Cook County Introduces Program to Prevent Evictions

Toni Preckwinkle (Getty)

Toni Preckwinkle (Getty)

Cook County is rolling out a program that will initially provide $1 million to limit the expected avalanche of evictions and foreclosures residents face.

County Board President Toni Preckwinkle this week unveiled “Cook County Legal Aid for Housing and Debt,” according to Crain’s.

During a press conference, Preckwinkle said the wave of evictions and foreclosures will hit especially hard “the most vulnerable among us, Black and brown residents.” She added, “This is unacceptable.”

Preckwinkle also called on Congress for additional aid that will help fund the initiative. The program’s initial money will come from the county’s share of the federal CARES Act.

The first major component to the program is designed to help tenants and landlords find a payment plan without going to court. If the sides can’t agree, the aim will be to create “a dignified exit by the tenant,” such as providing time for the

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With State Moratorium Lifted, Evictions Spike in South Florida

Florida’s moratorium on evictions and foreclosures expired at the end of September. Since then, enforcement of eviction orders has resumed in some counties.



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From April to the end of September, the state didn’t allow renters to be evicted from their homes, giving people some time to get through the tough times caused by COVID-19.

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“The order which was put in place to help, but there’s always people there to take advantage of something that is good,” said Kandace Edwards, a local landlord.

Edwards says the state moratorium made it difficult to evict a tenant who was not paying rent.

“Not until the beginning of October that BSO said they could finally go in and on October 7, the officer came here and put the sticker on the door,” Edwards said. “By that time, she was long gone.”

But Edwards says she is out

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Massachusetts evictions start to see exponential rise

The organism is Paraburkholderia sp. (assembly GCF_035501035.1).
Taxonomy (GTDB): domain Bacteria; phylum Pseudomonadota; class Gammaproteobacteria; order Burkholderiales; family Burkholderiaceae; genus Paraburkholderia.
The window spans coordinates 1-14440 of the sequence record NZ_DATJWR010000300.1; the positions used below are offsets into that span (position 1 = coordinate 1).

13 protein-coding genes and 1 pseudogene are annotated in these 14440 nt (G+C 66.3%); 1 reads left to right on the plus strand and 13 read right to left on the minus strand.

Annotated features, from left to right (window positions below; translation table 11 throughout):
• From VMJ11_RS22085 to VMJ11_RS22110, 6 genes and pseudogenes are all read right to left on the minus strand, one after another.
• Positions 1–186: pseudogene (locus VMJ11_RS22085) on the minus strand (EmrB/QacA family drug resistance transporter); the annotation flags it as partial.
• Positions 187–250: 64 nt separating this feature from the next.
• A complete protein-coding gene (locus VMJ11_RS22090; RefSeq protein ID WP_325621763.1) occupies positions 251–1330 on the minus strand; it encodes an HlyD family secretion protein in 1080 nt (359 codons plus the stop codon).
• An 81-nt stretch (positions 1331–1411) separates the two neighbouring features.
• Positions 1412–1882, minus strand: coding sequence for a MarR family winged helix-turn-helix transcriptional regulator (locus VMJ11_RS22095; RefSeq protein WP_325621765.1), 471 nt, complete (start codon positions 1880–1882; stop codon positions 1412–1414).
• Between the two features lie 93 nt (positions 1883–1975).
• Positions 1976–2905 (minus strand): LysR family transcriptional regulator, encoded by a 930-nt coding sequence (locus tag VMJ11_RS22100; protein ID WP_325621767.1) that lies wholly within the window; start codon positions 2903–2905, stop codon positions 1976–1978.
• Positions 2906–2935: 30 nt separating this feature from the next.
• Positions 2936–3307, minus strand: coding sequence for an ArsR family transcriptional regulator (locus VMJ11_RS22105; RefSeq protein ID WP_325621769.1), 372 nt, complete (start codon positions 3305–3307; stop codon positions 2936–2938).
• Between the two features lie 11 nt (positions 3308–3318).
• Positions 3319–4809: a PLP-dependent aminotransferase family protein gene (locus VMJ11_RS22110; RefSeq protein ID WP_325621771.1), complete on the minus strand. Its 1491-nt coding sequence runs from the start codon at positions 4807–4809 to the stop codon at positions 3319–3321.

Eviction filings in Massachusetts are seeing an exponential rise as courts prepare to hear the first cases filed against tenants behind on rent amid the coronavirus pandemic that has spurred widespread business closures and mass unemployment.



a sign in front of a building: BOSTON, MA. - OCTOBER 15: Protester hold a signs during a rally to prevent Massachusetts evictions in front of Boston Housing Court on October 15, 2020 in Boston, Massachusetts.  (Staff Photo By Matt Stone/ MediaNews Group/Boston Herald)


© Provided by Boston Herald
BOSTON, MA. – OCTOBER 15: Protester hold a signs during a rally to prevent Massachusetts evictions in front of Boston Housing Court on October 15, 2020 in Boston, Massachusetts. (Staff Photo By Matt Stone/ MediaNews Group/Boston Herald)

In the five weeks since a moratorium on evictions and foreclosures ended, eviction filings have nearly doubled every week, jumping from 21 on Oct. 19 to 689 last week and housing advocates warn its a trend likely to continue.

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“We are now really just at the start of the eviction process being fully open in the wake of the lapse of the moratorium and it remains a real concern to

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Cook County announces effort to combat expected wave of evictions, foreclosures

“A wave is on the horizon here in Cook County and across the country,” Preckwinkle said, and “the heaviest burden will fall on the most vulnerable among us, Black and Brown residents. This is unacceptable.” 

Along with representatives of the Cook County Board, Chicago City Hall and the Circuit Court of Cook County, Preckwinkle unveiled an initiative called Cook County Legal Aid for Housing and Debt, or CLAAHD, a county-wide effort to help people deal with eviction, foreclosure, tax debt and property deed issues. 

Its initial funding is $1 million from the county’s share of CARES Act funding, but Preckwinkle said she expects the programs to last well beyond the use of that money and called on Congress to provide more aid. 

The aim is to prevent widespread displacement from housing due to “a crisis that none of us expected,” said Alma Anya, commissioner of Cook County’s Seventh District, on

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Cook County launches legal assistance initiative to help residents facing evictions, foreclosures, unresolved debt

Cook County Board President Toni Preckwinkle Monday announced a new legal assistance initiative geared to help residents facing evictions, foreclosures or unresolved debt issues during the coronavirus pandemic.

The Early Resolution Program — the first of several programs operated under the new Cook County Legal Aid for Housing and Debt (CCLAHD) initiative — will provide free legal assistance, counseling, pre-court mediation and case management for residents and landlords dealing with evictions and delinquent property taxes, Preckwinkle said during a virtual news conference.

Preckwinkle said there will be a tax deed specific program planned for 2021 that will be focused on early outreach to residents who start to fall behind on paying taxes. There’s also a mortgage foreclosure specific program in the works, the county board president said.

“Cook County has been experiencing an affordable housing crisis since at least the turn of the century and the trend has only grown

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HUD urges localities to prevent evictions by using grant funds